In the context of research ethics training, discussion might focus on how students can seek support from teams and supervisors to develop research projects that have the potential to generate locally applicable results and yield other benefits for the participants. Training programmes and research teams can also examine how they can contribute to the local community, including in the area of developing research capacity, as a means to address the imbalance of benefits. For example, research teams might create opportunities for students and researchers from the local setting to receive additional training so that there is a greater chance of capacity building on all sides.

A third issue of justice that can be particularly challenging for students to fulfil relates to the proposed duty to inform participants and, potentially, host communities of the findings of a research study (Emmanuel et al., 2004). Students may be especially susceptible to encounter obstacles to carrying out this step of their research. In our training sessions students have reported challenges to disseminate findings to the local community and having few opportunities for return trips to the research site for activities including restitution of findings. Depending on the methodological approach, provisional findings might, however, be shared with the community during the initial research trip if data analysis is already advanced. In some circumstances, dissemination activities can be conducted using videoconferences, or local partners can take responsibility for this step of the research. However, high-tech approaches may not be feasible or appropriate in many contexts, and asking local partners to disseminate findings excludes the student from an important component of the research process. Obstacles to disseminating findings to study participants and communities may be a source of frustration for students who feel that this is an important responsibility – indeed, something ‘owed’ to the local population. Issues related to responsiveness of research to local needs, the possibility of providing benefits to the local community, and the restitution of findings to the participants and community are important justice-based considerations for student fieldwork in global health.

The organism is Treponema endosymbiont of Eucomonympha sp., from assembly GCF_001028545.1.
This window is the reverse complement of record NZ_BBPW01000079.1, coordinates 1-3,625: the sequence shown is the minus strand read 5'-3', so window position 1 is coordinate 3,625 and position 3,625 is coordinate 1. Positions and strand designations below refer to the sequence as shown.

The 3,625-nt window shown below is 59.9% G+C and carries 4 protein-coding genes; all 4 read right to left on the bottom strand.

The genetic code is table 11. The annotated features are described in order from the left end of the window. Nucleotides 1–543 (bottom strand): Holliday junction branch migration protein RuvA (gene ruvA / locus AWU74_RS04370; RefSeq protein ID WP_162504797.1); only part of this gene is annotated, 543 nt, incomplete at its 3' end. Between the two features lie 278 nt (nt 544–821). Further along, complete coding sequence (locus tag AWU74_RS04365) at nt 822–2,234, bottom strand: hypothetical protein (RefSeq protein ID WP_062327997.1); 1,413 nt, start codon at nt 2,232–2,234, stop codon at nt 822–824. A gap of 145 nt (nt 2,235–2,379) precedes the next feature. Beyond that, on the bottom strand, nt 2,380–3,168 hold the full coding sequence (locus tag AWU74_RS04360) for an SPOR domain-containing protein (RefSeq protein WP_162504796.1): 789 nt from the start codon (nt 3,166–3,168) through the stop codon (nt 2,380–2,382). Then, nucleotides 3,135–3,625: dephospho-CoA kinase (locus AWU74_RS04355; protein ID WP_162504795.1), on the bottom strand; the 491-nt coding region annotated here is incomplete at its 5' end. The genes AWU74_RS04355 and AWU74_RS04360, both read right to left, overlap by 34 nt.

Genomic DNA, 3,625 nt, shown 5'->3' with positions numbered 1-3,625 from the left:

Preparing students to address equity and justice issues they might encounter during fieldwork